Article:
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Rome, Italy

Villa M.,University of Rome Tor Vergata | Dragonetti E.,Futura Onlus | Grande M.,University of Rome Tor Vergata | Bove P.,University of Rome Tor Vergata | And 5 more authors.
In Vivo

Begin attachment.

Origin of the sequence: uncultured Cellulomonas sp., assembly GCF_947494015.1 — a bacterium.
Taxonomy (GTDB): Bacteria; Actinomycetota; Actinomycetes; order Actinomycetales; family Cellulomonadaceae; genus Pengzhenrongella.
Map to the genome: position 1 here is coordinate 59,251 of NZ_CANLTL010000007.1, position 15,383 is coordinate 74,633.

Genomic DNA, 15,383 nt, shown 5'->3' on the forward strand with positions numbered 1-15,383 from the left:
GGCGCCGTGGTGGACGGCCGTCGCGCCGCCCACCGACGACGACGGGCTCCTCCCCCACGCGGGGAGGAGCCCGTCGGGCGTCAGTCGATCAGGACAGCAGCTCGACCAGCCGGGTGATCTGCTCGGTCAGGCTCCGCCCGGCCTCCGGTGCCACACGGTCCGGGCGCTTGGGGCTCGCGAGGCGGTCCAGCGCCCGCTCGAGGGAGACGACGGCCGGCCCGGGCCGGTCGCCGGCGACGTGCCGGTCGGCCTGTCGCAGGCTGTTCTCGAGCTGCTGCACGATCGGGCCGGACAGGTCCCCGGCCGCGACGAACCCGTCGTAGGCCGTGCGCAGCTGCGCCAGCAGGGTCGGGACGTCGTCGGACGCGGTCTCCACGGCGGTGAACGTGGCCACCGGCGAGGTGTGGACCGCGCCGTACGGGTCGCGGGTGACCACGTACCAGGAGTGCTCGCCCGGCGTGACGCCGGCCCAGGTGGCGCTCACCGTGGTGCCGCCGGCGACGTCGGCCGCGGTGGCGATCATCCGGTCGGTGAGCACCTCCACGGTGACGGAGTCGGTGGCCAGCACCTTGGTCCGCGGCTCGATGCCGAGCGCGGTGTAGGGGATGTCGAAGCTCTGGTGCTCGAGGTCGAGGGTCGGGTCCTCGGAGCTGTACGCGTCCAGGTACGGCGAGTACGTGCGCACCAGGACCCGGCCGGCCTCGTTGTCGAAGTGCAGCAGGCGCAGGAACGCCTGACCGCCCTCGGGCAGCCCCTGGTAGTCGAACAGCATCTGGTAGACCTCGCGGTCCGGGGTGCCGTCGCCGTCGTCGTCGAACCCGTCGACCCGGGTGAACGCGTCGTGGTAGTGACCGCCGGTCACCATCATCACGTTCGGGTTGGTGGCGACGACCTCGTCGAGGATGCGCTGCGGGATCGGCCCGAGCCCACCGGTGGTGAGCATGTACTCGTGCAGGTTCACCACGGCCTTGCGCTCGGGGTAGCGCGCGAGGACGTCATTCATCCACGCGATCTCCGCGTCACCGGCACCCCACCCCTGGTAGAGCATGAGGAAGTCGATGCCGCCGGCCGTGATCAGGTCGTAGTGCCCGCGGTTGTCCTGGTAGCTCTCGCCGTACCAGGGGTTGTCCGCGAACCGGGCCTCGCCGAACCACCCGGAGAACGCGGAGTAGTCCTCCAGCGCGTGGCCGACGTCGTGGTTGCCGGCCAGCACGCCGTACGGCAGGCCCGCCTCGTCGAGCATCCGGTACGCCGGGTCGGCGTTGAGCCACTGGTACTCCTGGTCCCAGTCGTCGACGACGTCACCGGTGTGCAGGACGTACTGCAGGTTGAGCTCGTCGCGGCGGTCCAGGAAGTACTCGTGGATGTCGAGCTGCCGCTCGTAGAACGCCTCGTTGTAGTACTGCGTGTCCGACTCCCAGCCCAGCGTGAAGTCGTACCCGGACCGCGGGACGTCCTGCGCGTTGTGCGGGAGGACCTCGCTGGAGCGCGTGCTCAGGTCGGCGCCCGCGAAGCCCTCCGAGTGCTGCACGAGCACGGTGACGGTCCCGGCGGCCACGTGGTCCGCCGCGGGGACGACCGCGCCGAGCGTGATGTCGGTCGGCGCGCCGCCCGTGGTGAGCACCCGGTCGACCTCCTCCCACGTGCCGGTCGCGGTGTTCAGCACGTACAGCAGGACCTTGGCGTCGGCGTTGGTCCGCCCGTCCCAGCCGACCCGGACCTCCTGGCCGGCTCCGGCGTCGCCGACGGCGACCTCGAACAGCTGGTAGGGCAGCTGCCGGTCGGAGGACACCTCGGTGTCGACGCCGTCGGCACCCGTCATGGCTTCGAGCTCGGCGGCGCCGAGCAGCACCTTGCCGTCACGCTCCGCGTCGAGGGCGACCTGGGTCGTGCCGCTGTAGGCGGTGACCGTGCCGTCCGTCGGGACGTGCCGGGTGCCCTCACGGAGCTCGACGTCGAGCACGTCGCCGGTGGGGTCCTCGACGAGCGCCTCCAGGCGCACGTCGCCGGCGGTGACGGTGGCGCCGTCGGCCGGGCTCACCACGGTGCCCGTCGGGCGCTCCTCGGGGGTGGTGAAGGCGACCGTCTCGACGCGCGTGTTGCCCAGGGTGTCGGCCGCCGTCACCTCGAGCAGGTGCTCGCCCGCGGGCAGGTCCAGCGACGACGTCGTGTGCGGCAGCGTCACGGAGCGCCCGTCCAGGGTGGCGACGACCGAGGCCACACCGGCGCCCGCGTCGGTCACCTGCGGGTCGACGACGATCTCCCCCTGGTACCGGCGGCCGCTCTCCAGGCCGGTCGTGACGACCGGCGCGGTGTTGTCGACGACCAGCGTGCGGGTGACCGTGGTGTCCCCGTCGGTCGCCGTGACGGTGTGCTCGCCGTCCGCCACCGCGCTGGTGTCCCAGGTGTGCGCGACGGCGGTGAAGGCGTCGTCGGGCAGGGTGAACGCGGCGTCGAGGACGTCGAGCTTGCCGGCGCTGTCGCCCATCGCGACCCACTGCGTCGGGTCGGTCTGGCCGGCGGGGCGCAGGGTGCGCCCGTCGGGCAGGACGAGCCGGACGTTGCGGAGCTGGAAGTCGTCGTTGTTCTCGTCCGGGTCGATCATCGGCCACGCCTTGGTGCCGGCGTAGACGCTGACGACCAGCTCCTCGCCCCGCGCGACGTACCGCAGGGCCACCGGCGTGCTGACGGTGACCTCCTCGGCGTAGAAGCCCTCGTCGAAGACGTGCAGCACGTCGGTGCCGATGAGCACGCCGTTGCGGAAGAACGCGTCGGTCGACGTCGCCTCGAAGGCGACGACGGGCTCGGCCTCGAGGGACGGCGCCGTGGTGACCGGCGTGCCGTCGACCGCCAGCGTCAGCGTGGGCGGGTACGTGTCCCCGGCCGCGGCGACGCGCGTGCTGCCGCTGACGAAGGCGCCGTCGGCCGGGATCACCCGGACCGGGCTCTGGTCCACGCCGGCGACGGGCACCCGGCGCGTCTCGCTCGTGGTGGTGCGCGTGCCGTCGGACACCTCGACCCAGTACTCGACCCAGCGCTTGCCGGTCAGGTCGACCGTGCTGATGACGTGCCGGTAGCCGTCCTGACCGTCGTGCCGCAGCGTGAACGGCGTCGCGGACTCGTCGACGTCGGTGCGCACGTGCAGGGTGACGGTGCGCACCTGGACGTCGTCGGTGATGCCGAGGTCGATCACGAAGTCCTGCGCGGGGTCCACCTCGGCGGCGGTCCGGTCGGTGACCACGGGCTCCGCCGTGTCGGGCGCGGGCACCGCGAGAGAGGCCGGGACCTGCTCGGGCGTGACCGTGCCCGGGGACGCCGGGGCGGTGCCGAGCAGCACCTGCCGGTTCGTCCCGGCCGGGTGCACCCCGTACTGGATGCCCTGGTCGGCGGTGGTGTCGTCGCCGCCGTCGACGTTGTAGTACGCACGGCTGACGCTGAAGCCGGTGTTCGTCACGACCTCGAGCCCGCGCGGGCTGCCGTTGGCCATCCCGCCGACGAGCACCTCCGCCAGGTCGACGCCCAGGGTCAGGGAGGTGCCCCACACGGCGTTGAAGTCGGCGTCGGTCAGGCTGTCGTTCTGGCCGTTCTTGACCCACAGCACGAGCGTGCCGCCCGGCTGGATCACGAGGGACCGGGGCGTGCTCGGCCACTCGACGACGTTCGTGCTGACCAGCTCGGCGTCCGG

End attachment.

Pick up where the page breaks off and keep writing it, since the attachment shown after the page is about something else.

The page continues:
The association between balanitis xerotica obliterans (BXO) and skin disorders is long established, however, the role of skin phototype and local trauma in its onset has never been investigated in detail. Medical records of all Caucasian children circumcised over a 6-year period were reviewed. The excised skin underwent histological examination for BXO. Children with histological diagnosis of BXO were classified as group A, whereas children without histological diagnosis of BXO were classified as group B. The Fitzpatrick phototype (FT) was obtained in all children performing a personal or family interview with regards to their sunburn and suntan experience. According to their FT, both group A and B patients were divided into two subgroups: FT 1-2, with a higher tendency to sunburn due to their low skin melanin content; and FT 3-4 with a higher tendency to tan due to their higher skin melanin content. Maneuvers of mechanical reduction of the foreskin (MRF) performed at least 5-10 times per month during the year preceding circumcision was also considered. Statistical analysis was performed using univariate and multivariate analysis. A total of 297 patients met the inclusion criteria of our study: 78 patients were classified as group A and 219 as group B. The risk of developing BXO was significantly greater in FT 1-2 patients (n=76) (odd ratio=0.232, 95% confidence interval=0.124-0.435, p<0.0001). Furthermore, those undergoing MRF (n=131) had a significantly higher risk of developing BXO (odds ratio= 5.344, 95% confidence interval=2.860-9.987, p<0.0001). Although the foreskin is not directly exposed to sunlight, this study emphasizes the role of skin phototype on the onset of BXO in circumcised individuals. Moreover, the data produced suggest should the advantages of repeated MRF be weighed against the increased risk of developing BXO, which in turn may increase complication rate of circumcision surgery. Source